Choline accumulation and phosphatidylcholine biosynthesis were investigated in the choline-requiring anaerobic protozoon Entodinium caudatum by incubating whole cells or subcellular fractions with [14C] choline, phosphoryl [14C] choline and CDP-[14C] choline. 2. All membrane fractions contained choline kinase (EC 2.7.1.32) and CDP-choline-1,2-diacylglycerol cholinephosphotransferase (EC 2.7.8.2), although the specific activities were less in the cell-envelope fraction. Choline phosphate cytidylyltransferase (EC 2.7.7.15) was limited to the supernatant, and this enzyme was rate-limiting for phosphatidylcholine synthesis in the whole cell. 3. Synthesis of phosphatidylcholine from free choline by membranes was only possible in the presence of supernatant. Such reconstituted systems required ATP (2.5 mM), CTP (1 mM) and Mg2+ (5 mM) for maximum synthesis of the phospholipid. CTP and Mg2+ were absolute requirements. 4. Hemicholinium-3 prevented choline uptake by the cells and was strongly inhibitory towards choline kinase; the other enzymes involved in phosphatidylcholine synthesis were minimally affected. 5. Ca2+ ions (0.5 mM) substantially inhibited CDP-choline-1,2-diacylglycerol cholinephosphotransferase in the presence of 15 mM-Mg2+, but choline phosphate cytidylyltransferase and choline kinase were less affected. 6. No free choline could be detected intact cells even after short (10-180s) incubations or at temperatures down to 10° C. The [14C] choline entering was mainly present as phosphorylcholine and to a lesser extent as phosphatidylcholine. 7. It is suggested that choline kinase effectively traps any choline within the cell, thus ensuring a supply of the base for future growth. At low choline concentrations the activity of choline kinase is rate-limiting for choline uptake, and the enzyme might possibly play an active role in the transport phenomenon. Thus the choline uptake by intact cells and choline kinase have similar Km values and show similar responses to temperature and hemicholinium-3.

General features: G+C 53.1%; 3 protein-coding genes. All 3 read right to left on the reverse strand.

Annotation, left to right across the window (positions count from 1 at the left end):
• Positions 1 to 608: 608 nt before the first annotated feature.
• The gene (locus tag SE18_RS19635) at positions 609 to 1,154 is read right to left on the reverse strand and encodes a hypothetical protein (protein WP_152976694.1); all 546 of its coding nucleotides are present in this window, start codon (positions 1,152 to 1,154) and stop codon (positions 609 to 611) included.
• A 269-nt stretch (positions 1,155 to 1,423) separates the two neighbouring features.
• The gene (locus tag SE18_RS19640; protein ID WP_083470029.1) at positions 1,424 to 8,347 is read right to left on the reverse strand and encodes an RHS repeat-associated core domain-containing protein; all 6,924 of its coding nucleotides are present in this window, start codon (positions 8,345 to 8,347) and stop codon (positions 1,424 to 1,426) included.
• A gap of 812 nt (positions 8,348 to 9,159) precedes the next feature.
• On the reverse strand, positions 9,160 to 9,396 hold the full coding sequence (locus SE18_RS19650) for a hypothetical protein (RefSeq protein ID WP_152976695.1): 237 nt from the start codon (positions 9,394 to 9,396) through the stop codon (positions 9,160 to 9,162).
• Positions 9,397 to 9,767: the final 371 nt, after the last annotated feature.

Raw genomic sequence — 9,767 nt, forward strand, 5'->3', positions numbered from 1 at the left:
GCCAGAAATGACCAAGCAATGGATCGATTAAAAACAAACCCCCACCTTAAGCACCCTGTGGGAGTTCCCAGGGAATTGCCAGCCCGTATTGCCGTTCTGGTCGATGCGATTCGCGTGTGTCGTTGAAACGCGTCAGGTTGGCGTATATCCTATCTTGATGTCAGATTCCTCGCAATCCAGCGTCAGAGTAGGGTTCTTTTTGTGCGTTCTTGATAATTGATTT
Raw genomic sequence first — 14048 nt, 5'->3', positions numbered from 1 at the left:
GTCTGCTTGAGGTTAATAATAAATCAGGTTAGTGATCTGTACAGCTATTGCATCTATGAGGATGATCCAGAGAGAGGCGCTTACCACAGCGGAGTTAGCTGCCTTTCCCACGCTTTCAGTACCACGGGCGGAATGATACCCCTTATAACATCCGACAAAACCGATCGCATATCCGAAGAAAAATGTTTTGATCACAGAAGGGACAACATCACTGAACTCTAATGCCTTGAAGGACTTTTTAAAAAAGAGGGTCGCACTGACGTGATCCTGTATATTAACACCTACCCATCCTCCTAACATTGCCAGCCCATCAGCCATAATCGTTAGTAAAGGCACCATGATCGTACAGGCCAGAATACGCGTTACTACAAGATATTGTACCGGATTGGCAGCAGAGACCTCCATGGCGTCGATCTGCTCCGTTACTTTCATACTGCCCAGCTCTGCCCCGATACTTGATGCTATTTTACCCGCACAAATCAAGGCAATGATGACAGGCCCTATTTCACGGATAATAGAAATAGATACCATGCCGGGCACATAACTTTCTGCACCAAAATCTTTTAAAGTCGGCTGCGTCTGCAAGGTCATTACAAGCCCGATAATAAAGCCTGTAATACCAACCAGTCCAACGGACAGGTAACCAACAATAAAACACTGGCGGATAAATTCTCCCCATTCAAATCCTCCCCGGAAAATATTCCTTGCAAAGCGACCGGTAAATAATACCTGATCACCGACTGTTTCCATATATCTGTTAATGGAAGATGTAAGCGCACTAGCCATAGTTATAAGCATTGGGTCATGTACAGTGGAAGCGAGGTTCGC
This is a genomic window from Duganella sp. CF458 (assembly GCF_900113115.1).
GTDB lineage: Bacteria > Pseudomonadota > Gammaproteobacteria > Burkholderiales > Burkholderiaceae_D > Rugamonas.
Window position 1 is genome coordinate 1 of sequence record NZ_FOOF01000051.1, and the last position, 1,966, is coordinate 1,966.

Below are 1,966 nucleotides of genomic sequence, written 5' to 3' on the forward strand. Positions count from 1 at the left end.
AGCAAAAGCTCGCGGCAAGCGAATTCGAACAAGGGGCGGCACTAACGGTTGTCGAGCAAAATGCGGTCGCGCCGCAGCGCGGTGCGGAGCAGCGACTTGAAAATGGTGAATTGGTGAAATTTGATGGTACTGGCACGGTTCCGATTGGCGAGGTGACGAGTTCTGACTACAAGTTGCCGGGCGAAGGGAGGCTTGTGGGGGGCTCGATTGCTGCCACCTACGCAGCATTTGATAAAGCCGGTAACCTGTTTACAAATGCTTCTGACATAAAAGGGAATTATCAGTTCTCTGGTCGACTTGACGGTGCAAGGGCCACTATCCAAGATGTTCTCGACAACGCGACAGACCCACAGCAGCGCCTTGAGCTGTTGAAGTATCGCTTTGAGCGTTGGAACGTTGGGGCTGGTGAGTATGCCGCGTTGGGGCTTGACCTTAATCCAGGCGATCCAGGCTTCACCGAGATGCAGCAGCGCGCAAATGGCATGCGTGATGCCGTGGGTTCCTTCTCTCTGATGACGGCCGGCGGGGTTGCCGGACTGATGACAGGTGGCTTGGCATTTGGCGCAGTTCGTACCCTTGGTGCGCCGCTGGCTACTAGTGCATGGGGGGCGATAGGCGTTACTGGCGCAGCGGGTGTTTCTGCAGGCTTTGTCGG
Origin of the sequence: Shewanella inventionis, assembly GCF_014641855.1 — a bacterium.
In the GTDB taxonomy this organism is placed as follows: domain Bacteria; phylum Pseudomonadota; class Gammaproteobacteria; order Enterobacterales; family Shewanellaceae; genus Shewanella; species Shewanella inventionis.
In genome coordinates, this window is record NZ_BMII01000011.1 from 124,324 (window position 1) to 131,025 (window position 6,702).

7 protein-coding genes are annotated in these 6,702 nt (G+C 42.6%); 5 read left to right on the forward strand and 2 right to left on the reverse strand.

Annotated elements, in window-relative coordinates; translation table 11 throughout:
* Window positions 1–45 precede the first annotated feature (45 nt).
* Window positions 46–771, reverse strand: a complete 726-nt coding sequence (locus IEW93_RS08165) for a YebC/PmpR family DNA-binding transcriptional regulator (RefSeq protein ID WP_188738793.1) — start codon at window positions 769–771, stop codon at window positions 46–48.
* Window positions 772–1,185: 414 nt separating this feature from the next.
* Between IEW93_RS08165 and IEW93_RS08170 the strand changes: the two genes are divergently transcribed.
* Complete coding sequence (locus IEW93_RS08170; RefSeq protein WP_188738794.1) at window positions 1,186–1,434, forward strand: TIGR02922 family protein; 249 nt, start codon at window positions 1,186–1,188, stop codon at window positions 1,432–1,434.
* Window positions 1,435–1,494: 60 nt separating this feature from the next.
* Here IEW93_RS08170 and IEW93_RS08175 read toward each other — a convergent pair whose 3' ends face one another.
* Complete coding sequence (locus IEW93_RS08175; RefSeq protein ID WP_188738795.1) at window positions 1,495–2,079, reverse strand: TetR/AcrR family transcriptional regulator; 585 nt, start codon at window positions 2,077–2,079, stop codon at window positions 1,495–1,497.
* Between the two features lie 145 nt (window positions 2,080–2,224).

This content is only available as a PDF.
You do not currently have access to this content.